A concert hall in the living room or in the headphones - does
The question must be answered with "no". Because your previous system cannot transmit true to
The main problem in recording and reproducing music is the transformation of an acoustic concert
hall event into the undistorted reproduction in a living room, because the spatial event in the concert
hall can only be captured in two stereo channels and reproduced with only two loudspeakers in the
much smaller living room. In addition, the playback in the living room is at a reduced volume
(compared to the original). In addition, the visual impression that one has in the concert hall is
The constant discussion about the quality and correctness of music recordings shows that people still don't have a grip on it.
This is where Jürg Jecklin's TRANSDYN method comes in.
TRANSDYN is a psychoacoustic-based method that takes into account all the differences between
attending a concert and "listening to the recording" in the living room in the best possible way.
How does TRANSDYN work?
- The reduced playback volume in the living room requires a "loudness correction" in the entire dynamic range of the music for a maximum volume of 82-85 dB due to the volume-dependent frequency response characteristics of the auditory system.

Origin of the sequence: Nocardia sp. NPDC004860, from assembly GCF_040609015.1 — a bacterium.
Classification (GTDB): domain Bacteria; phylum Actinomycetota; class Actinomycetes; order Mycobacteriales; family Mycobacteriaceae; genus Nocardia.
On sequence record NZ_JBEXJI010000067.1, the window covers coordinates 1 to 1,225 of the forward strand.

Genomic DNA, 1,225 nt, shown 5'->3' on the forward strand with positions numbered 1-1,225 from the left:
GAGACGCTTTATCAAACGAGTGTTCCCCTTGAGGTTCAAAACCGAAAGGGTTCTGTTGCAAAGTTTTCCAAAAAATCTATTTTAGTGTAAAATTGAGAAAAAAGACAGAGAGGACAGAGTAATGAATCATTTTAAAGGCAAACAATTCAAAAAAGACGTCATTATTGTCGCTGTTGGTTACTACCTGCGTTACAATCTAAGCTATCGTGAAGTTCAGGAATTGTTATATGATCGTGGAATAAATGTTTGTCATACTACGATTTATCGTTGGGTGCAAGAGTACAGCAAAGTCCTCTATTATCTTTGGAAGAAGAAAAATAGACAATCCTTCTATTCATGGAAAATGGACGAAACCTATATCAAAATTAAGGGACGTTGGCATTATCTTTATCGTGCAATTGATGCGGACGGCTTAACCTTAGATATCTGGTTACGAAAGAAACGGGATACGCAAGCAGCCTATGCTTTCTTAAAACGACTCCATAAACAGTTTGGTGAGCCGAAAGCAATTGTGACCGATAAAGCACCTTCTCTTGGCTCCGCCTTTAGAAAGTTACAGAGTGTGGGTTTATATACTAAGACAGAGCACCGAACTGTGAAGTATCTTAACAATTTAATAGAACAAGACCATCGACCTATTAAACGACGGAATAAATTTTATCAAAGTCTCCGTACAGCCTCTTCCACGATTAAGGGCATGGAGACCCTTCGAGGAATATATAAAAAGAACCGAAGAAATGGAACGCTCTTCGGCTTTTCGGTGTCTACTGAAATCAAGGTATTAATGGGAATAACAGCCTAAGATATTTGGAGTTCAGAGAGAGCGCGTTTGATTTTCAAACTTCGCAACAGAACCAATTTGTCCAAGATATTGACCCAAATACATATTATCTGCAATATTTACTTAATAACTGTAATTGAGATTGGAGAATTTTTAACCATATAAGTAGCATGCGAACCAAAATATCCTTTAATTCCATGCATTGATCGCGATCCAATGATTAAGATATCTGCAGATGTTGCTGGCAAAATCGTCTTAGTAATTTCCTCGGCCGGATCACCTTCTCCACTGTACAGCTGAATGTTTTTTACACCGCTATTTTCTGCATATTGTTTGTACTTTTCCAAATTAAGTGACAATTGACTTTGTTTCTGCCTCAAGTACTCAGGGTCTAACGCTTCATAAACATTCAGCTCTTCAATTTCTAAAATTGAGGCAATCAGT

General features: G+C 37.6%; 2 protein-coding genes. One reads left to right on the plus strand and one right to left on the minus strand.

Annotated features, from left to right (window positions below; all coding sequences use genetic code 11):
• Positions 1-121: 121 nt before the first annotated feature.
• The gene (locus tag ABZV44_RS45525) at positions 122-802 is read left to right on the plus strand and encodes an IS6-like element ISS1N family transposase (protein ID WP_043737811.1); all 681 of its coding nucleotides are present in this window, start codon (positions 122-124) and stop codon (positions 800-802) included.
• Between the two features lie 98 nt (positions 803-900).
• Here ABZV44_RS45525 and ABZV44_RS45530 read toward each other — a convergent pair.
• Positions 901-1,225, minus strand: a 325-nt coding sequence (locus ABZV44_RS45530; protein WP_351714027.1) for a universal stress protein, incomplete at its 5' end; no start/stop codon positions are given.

- A reduced forte volume is not directly perceived as unnatural. However, a correspondingly reduced piano volume is unnaturally quiet. Under certain circumstances, a piano can already come close to the hearing threshold. In most cases, however, a reduced piano will be masked by the background noise in the room and thus inaudible. During playback, the original piano volume must therefore be restored.
- The missing visual impression can and must be replaced by an acoustic clarification. The masking effect of the auditory system must be taken into account. Therefore, the frequency ranges that are masked are emphasised during playback. In addition, the sound image can be clarified and contoured by dividing the impulses.
All in all, every recording with TRANSDYN sounds right in every living room. It sounds clearer, more distinct, more spectacular and, above all, more natural.
In the early days, the TRANSDYN unit was built as a stand-alone unit and you could "loop" it into your own hi-fi system. Today, the QUAD music reproduction unit supplies its own amplifier with which, in addition to the main loudspeakers, you can also operate the new Jecklin FLOAT QA headphones. The TRANSDYN system is built right into it. It can be easily adjusted to the individual situation in the living room.
"From the conversations with Jürg, it became clear time and again that Jürg Jecklin as a sound engineer was always interested in conveying the experience that the paying concertgoers had. A purely technical 1:1 recording of the musical event was out of the question.
With the Transdyn system, the playback in the living room comes a good deal closer to the concert."